With Endometriosis, Quality of Life Is Often Dictated by Money

With Endometriosis, Quality of Life Is Often Dictated by Money
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Dachshunds & Duvets – a column by Jessie Madrigal-Fletcher

Two years ago, I was diagnosed with complex stage 4 endometriosis, and it has had a severe impact on my life. However, as much as I hate having endometriosis, I still consider myself lucky. I am fortunate enough to more or less manage an illness that can easily become a heavy burden on anyone’s pocket. 

It takes away your ability to work full-time

Many women with endometriosis struggle to hold down a job, let alone a career. Chronic pain, long post-surgery recovery times, and recurrent medical appointments require a very understanding boss or flexible hours. In my case, I decided to work from home. This meant taking a huge pay cut. As a freelancer, I also live with the constant uncertainty of where the next paycheck will come from. 

Additional treatments become a necessary expense

Because there is currently no known cure for endometriosis, most patients resort to trying alternative treatments to manage the illness. Acupuncture, nutrition specialists, massage therapy, and pain relief treatments such as CBD are all costly.

Additionally, endometriosis can have a considerable impact on mental health, requiring the support of specialists in this field. Free, high-quality, and effective therapy is not easily found — even here in the United Kingdom with the free healthcare system — or there are long waiting lists.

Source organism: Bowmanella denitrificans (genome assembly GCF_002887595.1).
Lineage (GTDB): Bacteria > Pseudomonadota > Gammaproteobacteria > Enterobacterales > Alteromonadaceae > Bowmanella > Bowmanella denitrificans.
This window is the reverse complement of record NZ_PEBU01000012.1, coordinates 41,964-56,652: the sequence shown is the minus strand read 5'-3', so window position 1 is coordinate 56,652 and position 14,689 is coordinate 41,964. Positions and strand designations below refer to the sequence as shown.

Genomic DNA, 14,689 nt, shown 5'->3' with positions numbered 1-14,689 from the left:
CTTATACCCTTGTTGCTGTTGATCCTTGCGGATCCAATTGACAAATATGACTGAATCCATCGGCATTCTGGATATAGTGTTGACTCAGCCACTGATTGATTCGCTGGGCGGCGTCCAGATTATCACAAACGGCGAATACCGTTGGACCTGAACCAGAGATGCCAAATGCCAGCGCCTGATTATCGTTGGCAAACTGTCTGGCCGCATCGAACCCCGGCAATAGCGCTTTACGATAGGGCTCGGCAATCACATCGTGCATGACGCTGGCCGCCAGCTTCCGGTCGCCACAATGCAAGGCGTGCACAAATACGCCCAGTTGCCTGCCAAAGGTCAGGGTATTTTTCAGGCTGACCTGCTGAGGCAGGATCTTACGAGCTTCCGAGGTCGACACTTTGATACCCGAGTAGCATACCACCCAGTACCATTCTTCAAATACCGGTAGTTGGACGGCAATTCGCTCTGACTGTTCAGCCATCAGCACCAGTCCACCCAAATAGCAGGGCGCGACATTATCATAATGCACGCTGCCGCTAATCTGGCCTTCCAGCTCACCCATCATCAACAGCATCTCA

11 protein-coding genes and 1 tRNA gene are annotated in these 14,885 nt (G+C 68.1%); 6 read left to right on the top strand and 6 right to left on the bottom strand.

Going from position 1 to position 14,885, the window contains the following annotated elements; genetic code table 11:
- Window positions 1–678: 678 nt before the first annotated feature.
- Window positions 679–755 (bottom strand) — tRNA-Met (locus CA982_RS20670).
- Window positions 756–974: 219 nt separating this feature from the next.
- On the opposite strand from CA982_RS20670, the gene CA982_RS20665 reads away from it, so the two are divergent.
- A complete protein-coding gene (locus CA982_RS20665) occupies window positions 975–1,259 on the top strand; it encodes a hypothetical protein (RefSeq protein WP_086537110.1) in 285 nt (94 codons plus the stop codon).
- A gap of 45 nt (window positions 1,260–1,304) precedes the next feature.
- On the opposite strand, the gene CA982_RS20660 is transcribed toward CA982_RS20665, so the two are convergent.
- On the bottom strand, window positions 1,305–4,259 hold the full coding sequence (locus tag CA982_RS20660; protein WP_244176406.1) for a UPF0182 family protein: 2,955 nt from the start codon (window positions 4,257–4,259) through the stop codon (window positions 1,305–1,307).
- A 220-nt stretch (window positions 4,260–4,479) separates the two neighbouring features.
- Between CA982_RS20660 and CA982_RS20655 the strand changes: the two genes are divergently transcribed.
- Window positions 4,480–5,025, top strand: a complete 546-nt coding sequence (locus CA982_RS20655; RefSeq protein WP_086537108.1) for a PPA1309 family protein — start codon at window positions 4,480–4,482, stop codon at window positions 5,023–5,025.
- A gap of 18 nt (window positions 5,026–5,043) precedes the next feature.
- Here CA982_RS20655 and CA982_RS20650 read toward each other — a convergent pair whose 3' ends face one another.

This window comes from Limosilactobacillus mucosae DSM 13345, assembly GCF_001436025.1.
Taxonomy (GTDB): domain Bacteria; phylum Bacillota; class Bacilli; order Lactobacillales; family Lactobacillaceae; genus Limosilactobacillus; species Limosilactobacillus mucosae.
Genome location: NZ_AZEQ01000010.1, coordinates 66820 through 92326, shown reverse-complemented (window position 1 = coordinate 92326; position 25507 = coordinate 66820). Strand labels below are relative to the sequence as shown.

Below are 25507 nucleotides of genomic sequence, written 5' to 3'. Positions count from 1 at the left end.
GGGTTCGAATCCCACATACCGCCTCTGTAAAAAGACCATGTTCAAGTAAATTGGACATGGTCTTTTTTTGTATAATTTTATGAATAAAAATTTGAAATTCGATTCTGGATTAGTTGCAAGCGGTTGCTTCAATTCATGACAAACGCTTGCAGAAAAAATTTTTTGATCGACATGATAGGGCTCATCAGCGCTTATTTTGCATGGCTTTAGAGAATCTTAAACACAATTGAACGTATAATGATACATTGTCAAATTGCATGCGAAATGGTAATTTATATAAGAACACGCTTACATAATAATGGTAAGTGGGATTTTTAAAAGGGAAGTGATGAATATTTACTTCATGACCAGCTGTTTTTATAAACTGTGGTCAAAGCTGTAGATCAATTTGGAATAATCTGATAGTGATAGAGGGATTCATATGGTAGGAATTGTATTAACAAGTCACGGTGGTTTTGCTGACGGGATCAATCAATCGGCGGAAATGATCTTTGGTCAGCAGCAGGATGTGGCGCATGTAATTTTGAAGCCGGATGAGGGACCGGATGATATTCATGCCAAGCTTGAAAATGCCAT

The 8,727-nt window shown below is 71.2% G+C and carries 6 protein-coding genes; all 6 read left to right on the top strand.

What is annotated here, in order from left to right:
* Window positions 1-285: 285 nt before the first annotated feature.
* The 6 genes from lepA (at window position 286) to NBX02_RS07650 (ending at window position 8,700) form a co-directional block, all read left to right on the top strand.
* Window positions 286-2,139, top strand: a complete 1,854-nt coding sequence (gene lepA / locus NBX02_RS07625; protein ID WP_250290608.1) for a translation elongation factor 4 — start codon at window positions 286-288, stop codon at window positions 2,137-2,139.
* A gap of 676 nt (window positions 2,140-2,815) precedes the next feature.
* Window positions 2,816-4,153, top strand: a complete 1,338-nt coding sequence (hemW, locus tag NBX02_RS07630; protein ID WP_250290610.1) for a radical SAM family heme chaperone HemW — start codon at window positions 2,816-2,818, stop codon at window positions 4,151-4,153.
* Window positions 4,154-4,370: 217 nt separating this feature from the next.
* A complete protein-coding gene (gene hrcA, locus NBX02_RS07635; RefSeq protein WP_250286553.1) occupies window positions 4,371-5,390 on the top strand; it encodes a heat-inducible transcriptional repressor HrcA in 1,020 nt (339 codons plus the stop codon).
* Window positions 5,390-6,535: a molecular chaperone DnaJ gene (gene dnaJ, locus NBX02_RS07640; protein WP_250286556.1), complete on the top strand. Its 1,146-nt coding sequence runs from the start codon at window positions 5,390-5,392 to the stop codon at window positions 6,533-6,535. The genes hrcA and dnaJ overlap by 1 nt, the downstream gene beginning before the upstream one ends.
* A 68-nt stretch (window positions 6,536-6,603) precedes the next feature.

Eating better means spending more money

An “endo diet” doesn’t come cheap. Gluten- and dairy-free alternatives are expensive. Organic, fresh produce will always be more costly than cheaper, processed alternatives, which unsurprisingly are considered particularly bad for endometriosis sufferers. 

I’m generally a thrifty person, but I have a low income. I have to carefully choose what I spend my money on. Pain relief is at the top of the list, but this month my budget is so tight that I had to forgo buying CBD oil altogether and make do with my TENS machine. I have also put my acupuncture sessions on hold until I can afford them once more. 

I am fortunate to have good friends who can drive me to see one of the best endometriosis specialists in my country. They also check up on me during flare-ups and visited me post-surgery. Thankfully, I live in a place where basic healthcare is still free and accessible to all. This means not having to decide between opting for one type of surgery over another. Because of the higher cost of excision surgery, many patients in countries like the United States opt to undergo a type of procedure adapted to their budget, rather than the type of endometriosis affecting them. 

Endometriosis is a financially costly disease

From my admittedly somewhat privileged position, I wonder how those less fortunate than me can manage their endometriosis, an illness that affects 1 in 10 women, regardless of their socio-economic background.

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Note: Endometriosis News is strictly a news and information website about the disease. It does not provide medical advice, diagnosis, or treatment. This content is not intended to be a substitute for professional medical advice, diagnosis, or treatment. Always seek the advice of your physician or other qualified health provider with any questions you may have regarding a medical condition. Never disregard professional medical advice or delay in seeking it because of something you have read on this website. The opinions expressed in this column are not those of Endometriosis News or its parent company, BioNews Services, and are intended to spark discussion about issues pertaining to endometriosis.

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